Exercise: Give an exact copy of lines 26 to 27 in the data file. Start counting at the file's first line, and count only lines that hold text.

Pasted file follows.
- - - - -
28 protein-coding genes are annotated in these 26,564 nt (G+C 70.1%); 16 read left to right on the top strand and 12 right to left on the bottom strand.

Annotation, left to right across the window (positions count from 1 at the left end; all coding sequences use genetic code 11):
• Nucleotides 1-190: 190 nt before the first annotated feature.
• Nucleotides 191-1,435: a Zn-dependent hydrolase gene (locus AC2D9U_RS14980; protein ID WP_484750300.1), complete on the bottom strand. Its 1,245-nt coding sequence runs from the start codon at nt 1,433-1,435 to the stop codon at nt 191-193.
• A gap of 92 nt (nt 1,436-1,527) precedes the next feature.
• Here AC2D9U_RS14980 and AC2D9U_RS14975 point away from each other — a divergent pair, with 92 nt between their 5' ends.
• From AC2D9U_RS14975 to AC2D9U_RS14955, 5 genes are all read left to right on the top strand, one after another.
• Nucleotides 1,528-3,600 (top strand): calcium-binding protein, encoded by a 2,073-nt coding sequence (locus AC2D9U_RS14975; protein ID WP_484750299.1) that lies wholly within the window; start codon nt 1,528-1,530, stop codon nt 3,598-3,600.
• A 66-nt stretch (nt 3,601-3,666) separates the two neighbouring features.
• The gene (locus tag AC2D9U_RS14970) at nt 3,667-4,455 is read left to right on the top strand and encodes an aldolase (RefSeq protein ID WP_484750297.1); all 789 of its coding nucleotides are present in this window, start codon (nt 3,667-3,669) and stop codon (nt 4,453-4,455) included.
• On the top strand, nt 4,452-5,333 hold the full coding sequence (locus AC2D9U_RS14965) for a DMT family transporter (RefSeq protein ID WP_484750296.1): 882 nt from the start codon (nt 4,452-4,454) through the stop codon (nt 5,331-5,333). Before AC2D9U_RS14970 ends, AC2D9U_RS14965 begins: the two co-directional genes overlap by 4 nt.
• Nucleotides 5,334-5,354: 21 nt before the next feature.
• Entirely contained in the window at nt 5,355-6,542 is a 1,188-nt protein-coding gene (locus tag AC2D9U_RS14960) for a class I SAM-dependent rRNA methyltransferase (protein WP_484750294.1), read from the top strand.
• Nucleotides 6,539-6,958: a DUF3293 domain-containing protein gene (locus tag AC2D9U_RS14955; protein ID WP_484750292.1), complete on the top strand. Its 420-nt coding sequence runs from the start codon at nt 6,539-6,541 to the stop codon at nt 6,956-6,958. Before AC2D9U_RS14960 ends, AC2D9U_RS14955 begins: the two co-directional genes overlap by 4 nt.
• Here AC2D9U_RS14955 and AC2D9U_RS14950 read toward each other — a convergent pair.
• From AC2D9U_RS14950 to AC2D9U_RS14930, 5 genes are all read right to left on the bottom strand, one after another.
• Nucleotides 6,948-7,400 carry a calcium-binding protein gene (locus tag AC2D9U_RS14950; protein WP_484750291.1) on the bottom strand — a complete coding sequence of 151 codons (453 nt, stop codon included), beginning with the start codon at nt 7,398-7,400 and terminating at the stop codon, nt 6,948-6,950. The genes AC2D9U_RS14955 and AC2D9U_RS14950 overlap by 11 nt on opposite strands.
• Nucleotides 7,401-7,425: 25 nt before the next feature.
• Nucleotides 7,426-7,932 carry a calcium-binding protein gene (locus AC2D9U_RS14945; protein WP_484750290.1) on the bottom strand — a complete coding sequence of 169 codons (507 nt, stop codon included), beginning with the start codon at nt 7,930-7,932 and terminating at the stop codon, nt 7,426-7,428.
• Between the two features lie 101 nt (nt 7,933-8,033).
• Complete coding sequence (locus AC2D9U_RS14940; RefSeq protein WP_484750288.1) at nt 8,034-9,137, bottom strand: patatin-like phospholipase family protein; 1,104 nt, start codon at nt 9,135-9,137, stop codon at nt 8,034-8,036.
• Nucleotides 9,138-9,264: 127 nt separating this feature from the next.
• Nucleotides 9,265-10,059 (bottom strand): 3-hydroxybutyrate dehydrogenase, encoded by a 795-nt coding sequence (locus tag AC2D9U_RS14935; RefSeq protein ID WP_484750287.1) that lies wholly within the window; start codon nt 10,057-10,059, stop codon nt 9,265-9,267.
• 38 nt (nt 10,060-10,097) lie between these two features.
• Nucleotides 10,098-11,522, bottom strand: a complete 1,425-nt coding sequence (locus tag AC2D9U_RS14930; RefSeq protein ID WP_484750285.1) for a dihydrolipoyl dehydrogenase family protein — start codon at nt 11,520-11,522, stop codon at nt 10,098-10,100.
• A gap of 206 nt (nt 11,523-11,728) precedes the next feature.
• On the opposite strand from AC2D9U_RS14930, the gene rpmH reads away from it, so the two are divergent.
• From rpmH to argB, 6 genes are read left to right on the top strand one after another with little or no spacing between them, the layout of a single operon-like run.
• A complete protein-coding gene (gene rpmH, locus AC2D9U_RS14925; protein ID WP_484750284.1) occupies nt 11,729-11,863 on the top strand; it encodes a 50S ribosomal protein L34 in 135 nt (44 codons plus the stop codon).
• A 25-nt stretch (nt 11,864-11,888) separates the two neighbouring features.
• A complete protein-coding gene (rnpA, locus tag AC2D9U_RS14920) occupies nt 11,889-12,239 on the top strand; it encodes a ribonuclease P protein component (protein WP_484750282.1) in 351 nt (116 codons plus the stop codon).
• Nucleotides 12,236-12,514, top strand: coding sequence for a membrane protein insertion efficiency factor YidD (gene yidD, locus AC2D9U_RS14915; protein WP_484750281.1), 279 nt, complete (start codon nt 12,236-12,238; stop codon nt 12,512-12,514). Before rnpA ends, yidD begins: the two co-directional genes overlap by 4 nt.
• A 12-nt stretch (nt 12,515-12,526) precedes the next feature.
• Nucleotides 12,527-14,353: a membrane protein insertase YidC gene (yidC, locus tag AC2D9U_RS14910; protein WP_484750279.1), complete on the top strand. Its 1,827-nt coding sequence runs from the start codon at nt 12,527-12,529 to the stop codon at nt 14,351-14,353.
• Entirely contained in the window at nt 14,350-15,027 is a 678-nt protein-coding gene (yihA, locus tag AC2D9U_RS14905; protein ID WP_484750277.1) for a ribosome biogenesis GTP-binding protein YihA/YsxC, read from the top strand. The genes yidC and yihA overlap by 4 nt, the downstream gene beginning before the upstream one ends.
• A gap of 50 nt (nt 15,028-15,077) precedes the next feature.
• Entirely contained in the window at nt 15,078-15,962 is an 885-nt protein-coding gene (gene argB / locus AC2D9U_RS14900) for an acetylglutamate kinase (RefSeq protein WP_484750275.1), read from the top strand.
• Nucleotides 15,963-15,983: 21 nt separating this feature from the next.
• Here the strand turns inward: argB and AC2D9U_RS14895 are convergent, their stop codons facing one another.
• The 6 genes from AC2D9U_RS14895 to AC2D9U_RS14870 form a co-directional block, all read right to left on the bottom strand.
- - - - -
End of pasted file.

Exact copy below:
• A gap of 206 nt (nt 11,523-11,728) precedes the next feature.
• On the opposite strand from AC2D9U_RS14930, the gene rpmH reads away from it, so the two are divergent.